ADULTS: ANNIE PROULX
Edna Ann Proulx (born August 22, 1935) is an American novelist, short story writer, and journalist. She has written most frequently as Annie Proulx but has also used the names E. Annie Proulx and E.A. Proulx. She won the PEN/Faulkner Award for Fiction for her first novel, Postcards. Her second novel, The Shipping News (1993), won both the Pulitzer Prize for Fiction and the U.S. National Book Award for Fiction and was adapted as a 2001 film of the same name. Her short story "Brokeback Mountain" was adapted as an Academy Award, BAFTA and Golden Globe Award-winning major motion picture released in 2005.
Proulx studied at the University of Vermont, graduating cum laude and Phi Beta Kappa with a B.A. degree in History in 1969. She earned her M.A. degree from Sir George Williams University (now Concordia University) in Montreal, Quebec in 1973 and pursued, but did not complete, a Ph.D. In 1999, Concordia awarded her an honorary doctorate.
Starting as a journalist, her first published work of fiction is thought to be "The Customs Lounge", a science fiction story published in the September 1963 issue of If. Stories were published in teen magazine Seventeen in June 1964, Esquire magazine and Gray's Sporting Journal in the late 1970s; she eventually published her first collection in 1988 and her first novel in 1992.
Proulx has received many awards for her works: NEA (in 1992) and Guggenheim (in 1993) fellowships, Dos Passos Prize in 1977. Proulx has twice won the O. Henry Prize for the year's best short story. In 1998, she won for "Brokeback Mountain", which had appeared in The New Yorker on October 13, 1997. Proulx won again the following year for "The Mud Below," which appeared in The New Yorker June 22 and 29, 1999.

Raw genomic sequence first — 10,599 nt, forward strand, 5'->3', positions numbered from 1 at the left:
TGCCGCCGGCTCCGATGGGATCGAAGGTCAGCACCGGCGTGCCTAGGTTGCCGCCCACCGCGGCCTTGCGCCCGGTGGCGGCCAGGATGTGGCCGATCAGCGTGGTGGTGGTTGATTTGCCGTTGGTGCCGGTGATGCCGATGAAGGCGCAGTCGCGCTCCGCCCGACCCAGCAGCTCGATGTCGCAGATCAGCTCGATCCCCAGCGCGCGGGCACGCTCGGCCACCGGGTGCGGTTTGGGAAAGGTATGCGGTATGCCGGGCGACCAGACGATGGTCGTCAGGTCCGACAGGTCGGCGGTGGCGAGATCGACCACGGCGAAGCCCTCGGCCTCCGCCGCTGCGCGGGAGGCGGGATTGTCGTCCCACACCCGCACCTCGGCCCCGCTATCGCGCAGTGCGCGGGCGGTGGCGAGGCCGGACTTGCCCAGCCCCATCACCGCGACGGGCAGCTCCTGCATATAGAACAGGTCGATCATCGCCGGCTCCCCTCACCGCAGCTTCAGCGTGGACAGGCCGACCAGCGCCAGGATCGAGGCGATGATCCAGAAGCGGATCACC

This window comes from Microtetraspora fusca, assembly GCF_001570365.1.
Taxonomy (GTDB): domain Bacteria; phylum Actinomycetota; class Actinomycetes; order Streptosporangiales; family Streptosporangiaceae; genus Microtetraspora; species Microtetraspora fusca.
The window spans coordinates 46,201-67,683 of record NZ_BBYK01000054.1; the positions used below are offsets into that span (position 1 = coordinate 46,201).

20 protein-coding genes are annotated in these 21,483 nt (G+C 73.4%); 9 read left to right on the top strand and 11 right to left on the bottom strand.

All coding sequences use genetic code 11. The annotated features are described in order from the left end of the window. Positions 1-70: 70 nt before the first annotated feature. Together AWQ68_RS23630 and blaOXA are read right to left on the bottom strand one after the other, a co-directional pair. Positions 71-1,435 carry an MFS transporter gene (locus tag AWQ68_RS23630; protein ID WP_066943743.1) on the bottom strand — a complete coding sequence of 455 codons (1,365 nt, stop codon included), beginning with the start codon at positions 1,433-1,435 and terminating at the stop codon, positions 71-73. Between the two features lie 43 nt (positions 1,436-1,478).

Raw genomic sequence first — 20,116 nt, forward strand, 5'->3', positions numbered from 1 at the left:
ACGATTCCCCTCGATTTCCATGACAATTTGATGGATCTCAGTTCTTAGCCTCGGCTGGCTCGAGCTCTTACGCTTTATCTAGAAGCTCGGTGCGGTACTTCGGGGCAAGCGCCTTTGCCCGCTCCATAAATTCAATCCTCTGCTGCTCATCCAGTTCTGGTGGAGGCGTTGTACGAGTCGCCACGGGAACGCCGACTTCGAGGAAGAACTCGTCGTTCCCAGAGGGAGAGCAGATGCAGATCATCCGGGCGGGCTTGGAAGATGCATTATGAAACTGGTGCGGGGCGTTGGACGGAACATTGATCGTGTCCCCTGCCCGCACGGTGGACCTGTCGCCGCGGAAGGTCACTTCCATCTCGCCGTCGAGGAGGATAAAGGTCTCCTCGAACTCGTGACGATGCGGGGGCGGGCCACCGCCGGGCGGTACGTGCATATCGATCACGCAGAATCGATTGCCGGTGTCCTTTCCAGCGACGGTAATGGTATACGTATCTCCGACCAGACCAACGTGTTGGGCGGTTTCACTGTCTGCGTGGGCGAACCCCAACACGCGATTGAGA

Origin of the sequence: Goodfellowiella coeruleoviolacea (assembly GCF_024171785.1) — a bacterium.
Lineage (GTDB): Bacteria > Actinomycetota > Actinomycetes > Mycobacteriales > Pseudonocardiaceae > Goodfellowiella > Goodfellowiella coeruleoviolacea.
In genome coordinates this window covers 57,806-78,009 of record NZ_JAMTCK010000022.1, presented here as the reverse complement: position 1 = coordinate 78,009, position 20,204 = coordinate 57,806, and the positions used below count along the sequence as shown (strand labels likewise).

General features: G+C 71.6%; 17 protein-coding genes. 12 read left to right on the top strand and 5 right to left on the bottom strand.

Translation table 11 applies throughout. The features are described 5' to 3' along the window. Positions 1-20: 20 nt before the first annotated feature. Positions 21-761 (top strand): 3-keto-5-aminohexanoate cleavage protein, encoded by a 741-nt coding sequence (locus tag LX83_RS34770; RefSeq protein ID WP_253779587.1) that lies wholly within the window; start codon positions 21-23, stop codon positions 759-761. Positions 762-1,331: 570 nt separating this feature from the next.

Proulx lived for more than 30 years in Vermont. In 1994, she moved to Saratoga, Wyoming, spending part of the year in northern Newfoundland on a small cove adjacent to L'Anse aux Meadows. Proulx now lives in Seattle, Washington.
(The display of books is by our "NEW" book shelves.)
CHILDREN: LOUIS SACHAR
Louis Sachar (born March 20, 1954) is an American writer of children's books. He is best known for the Wayside School series and Holes, which won the 1998 U.S. National Book Award for Young People's Literature and the 1999 Newbery Medal for the year's "most distinguished contribution to American literature for children". In 2012 it was ranked number six among all-time children's novels in a survey published by School Library Journal.
He graduated from UC Berkeley in 1976 with a degree in Economics, and began working on Sideways Stories From Wayside School, a children's book set at an elementary school with supernatural elements. Sachar decided to go to law school, around the time Sideways Stories From Wayside School was accepted for publication. The book was released in 1978; though it was not widely distributed and subsequently did not sell very well, Sachar began to accumulate a fan base among young readers.
Sachar graduated from University of California, Hastings College of the Law in 1980 and did part-time legal work while continuing to write children's books. By 1989, his books were selling well enough that he was able to begin writing full-time. He married Carla Askew, an elementary school counselor, in 1985. They live in Austin, Texas, and have a daughter, Sherre. In April 18, 2003, the Walt Disney film adaption for Holes was released, which earned $71.4 million worldwide. In November 19, 2005, the Wayside School series was adapted into an episode, two years later becoming a successful show with two seasons.
(These books are on display in the Lower Level on top of the ER shelves.)